A bench dog is an accessory used on a woodworking workbench to allow clamping of wooden items while being worked or planed.
Ever since building my work table and vices with bench dogs back in the 1980s, I’ve stored the homemade oak and maple “pegs” (dogs) on end in a can or cut off pipe. Unfortunately they stick up too high out of the tool tray or if I put them on their side, they get buried. I thought about eliminated the storage tray, but it is a tradition place to put a few tools off the table’s surface while working on a project and “would” still be nice to have if I used it properly (it is forever a catchall).
The problem with the bench dogs stick up above the table’s surface is that they are in the way when working on projects that extended over the edge of the table. It happen again last weekend when taking apart a few antique Christmas displays inherited from Brenda’s parents, so I had it with moving them. Finally, I took 20 minutes and a few pieces of scrap oak, I added a spot to the side of the table where they are handy, yet below the surface. Now the work table’s surface is flat and clear from any vertical items sticking out of the tool tray … something that should have been done decades ago!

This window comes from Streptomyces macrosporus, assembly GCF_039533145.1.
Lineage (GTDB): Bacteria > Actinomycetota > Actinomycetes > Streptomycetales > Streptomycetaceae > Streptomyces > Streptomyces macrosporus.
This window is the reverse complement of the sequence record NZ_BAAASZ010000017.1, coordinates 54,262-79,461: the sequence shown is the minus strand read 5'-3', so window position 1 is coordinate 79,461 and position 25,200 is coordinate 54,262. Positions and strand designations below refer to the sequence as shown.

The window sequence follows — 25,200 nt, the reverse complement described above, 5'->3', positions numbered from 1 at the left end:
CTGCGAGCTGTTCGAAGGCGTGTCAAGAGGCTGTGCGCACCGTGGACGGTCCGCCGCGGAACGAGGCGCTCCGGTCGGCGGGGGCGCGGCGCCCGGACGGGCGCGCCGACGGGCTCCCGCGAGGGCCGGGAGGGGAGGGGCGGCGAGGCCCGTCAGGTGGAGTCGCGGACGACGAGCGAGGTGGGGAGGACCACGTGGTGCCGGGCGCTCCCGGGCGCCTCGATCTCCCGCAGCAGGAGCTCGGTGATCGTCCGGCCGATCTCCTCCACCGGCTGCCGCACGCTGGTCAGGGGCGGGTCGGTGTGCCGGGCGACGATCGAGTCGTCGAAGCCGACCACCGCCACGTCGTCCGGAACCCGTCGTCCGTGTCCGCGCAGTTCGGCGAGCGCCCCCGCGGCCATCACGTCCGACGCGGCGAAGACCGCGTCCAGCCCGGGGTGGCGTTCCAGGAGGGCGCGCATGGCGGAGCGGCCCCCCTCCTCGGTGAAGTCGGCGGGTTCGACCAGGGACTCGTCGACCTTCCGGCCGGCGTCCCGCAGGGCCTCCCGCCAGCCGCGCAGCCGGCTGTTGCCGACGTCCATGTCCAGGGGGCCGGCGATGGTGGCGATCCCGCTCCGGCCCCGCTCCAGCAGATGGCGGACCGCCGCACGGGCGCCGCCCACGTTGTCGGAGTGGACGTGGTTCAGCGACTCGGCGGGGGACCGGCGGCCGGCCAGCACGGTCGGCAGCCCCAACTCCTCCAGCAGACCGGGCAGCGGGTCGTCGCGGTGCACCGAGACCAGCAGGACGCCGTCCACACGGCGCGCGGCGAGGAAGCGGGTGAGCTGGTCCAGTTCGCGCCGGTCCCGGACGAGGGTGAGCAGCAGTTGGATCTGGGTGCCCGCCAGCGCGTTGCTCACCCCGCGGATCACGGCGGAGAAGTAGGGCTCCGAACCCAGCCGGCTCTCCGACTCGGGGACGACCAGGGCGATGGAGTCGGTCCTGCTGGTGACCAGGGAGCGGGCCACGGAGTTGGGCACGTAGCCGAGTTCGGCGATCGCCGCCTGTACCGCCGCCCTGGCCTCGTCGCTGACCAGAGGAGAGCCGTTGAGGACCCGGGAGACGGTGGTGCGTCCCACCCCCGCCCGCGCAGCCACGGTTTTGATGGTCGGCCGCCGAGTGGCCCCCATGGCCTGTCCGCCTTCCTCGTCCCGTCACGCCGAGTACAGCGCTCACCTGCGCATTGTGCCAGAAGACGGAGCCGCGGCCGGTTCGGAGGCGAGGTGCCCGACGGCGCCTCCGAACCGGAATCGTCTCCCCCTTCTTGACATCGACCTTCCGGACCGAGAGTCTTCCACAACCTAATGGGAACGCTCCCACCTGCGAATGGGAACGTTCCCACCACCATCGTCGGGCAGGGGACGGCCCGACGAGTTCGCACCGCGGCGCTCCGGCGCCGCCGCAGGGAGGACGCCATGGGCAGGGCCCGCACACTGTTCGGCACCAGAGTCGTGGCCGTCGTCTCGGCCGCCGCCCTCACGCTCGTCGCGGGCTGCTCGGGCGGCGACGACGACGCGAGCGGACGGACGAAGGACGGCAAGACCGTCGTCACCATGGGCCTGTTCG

I also left enough room for a small square, but dislike the aluminum adjustable bevel square, so might try to find a simple small antique Brass and Rosewood Try Square … stay tuned (I sort of wish Brenda’s furniture-maker grandfather would have passed one down).